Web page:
Mrs. J. J?. Thaxton having made ap
plication for twelve month’s support
out of the estate of J. B. Thaxton, de
ceased, and the appraisers duly ap
pointed to set apart the same having
tiled their return, all persons concern
ed are hereby required to show cause
before the Court of Ordinary of said
county on the first Monday in April,
1916, why said application should not
be granted for the benefit of two minor
children of the said J. B. Thaxton.
This 6 day of March, 1916.
J. H. Ham, Ordinary.
Georgia, Butts County.
Will be sold on the first Tuesday in
April, next, at public outcry at the
court house in said county, within the
legal hours of sale, to the lnghest bid
der for cash, the following described
property, to-wit: Two city lots in the
City of Jackson, fronting Mallet street
and bounded on north by lands of Mrs.
Leila Kinsman, on east by lot of Mar
tha Banks, on the south by Mallet
street and on west by Spencer street,
the same being lots Nos. 1 and 3, as
designated by plat of McCord old brick
Said property levied on as the prop
erty of Pye Flemister to satisfy an exe
cution issued from the Superior Court
of said county in favor of Bailey A
Jones Cos. against said Pye Flemister;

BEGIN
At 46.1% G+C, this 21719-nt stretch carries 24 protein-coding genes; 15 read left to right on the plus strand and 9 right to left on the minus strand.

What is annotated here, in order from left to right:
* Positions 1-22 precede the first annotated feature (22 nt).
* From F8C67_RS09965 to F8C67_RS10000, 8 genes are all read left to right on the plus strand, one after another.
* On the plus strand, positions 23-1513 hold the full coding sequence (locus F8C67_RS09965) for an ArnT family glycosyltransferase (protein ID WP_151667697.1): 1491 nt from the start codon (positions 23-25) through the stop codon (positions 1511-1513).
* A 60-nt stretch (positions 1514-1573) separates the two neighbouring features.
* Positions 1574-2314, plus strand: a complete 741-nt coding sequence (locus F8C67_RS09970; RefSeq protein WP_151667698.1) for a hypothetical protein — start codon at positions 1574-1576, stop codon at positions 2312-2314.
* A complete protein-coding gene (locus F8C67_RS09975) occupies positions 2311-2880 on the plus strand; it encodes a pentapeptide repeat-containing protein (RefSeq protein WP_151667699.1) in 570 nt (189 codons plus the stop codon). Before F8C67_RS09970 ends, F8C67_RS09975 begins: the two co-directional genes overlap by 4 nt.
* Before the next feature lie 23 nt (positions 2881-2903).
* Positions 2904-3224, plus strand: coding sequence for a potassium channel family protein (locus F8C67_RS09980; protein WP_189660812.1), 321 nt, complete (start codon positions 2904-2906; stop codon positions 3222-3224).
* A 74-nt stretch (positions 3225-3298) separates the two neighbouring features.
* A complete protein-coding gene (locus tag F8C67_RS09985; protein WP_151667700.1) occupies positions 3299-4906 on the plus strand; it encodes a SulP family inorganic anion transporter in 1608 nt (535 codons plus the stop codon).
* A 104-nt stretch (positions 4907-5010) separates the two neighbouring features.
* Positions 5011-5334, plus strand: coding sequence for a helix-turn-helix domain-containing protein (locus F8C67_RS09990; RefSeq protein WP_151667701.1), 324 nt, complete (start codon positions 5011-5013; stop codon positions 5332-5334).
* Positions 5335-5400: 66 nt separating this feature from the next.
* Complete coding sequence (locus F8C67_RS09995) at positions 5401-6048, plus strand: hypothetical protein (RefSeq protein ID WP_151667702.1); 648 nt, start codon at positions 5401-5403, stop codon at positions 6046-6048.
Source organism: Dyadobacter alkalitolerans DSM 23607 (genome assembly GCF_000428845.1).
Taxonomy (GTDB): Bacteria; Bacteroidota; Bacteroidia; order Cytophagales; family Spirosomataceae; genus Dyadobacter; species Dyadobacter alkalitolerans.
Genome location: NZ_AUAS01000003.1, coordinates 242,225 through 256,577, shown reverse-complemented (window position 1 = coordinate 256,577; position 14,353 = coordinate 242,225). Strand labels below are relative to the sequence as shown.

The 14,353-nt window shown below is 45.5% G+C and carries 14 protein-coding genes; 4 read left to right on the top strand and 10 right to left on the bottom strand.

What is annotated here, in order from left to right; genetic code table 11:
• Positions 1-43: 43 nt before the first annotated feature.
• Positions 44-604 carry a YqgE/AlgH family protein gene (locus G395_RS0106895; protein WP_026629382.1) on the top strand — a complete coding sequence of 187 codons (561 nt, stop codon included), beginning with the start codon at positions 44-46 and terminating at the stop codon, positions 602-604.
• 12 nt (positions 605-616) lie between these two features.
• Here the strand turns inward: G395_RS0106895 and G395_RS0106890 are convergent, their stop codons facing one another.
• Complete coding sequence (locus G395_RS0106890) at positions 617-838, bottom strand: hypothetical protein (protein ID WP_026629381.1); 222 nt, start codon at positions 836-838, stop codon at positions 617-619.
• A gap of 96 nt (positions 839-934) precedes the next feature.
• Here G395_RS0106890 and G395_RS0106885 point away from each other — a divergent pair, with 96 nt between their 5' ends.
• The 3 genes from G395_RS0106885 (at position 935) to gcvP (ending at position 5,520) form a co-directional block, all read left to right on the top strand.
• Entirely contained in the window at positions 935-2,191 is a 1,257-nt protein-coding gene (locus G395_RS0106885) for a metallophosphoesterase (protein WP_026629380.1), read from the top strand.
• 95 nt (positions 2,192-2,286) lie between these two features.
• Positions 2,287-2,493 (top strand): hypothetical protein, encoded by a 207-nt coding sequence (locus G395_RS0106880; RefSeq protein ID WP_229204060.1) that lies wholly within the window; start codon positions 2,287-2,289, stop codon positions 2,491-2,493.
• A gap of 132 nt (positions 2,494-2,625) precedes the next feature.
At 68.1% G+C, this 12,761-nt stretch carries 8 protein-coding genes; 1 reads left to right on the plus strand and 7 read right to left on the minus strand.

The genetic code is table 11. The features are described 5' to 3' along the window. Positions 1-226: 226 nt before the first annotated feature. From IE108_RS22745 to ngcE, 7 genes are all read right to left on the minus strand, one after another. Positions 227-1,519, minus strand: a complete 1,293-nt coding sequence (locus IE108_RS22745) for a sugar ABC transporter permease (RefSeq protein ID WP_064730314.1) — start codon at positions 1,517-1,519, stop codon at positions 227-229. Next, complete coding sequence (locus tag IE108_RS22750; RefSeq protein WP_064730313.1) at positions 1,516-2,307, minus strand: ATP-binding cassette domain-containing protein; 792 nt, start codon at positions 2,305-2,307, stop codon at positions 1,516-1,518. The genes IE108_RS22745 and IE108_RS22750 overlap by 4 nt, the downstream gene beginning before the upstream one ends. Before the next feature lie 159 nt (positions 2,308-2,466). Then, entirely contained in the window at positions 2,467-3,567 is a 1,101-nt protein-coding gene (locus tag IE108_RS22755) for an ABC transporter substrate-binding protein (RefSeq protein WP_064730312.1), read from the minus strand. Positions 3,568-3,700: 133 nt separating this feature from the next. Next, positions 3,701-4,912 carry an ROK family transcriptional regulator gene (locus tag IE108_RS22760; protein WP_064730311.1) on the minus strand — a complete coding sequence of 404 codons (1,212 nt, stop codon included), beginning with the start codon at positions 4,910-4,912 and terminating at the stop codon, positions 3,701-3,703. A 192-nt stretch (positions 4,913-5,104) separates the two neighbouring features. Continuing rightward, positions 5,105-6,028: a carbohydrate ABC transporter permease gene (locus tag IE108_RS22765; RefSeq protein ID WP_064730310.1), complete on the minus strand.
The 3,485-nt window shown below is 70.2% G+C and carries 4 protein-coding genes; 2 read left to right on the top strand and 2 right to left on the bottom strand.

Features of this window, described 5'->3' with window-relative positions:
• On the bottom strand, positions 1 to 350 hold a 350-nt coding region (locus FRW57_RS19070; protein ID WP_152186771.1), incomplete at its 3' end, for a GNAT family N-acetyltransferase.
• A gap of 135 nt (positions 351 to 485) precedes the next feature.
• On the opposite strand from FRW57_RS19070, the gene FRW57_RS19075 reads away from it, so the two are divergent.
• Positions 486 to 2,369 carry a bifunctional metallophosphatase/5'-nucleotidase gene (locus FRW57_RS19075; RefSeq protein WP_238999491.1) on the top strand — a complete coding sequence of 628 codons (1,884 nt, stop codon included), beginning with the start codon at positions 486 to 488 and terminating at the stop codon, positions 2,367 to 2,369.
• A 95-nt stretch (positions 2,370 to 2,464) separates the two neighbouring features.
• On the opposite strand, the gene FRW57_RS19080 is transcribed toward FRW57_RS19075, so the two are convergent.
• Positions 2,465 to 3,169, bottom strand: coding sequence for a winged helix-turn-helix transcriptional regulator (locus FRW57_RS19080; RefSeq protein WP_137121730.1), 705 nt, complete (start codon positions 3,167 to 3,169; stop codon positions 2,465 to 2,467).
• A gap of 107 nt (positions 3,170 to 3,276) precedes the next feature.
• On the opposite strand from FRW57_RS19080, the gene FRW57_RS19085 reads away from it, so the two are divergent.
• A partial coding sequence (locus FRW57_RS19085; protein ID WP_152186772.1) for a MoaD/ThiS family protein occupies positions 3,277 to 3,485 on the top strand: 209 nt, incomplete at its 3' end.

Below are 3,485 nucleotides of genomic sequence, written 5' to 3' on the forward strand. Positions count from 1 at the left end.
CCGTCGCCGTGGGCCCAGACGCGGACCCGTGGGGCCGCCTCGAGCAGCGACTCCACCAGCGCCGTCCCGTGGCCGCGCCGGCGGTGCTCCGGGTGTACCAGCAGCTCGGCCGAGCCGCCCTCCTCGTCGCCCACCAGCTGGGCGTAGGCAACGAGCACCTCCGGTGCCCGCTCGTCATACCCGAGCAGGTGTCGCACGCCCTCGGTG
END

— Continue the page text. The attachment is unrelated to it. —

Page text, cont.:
said property being in possession o f
Pve Flemister. This March Btli, 1916.
L. M. CRAWFORD, Sheriff.
PETITION FOR CHARTER
Georgia, Butts County.
To the Superior Court of said County:
The petition of J. D Jones. L. M. Crawford.
F. S. Etheridge. J. H. Mills, S. H. Mays, of
said state and county, respectfully shows:
1. That they desire for themselves, their as
sociates. successors and assigns, to be incor
porated and made a body politic under the
name and style of-BUTTS COUNTY FAIR
ASSOCIATION” for a period of twenty years.
2. The principal offieeof satdcompany shall
he in the City of Jackson, said state and coun
S. The object of said corporation is pecu
niary gain to Itself and its shareholders.
4. The business to be carried on by said
corporation is the promulgation of education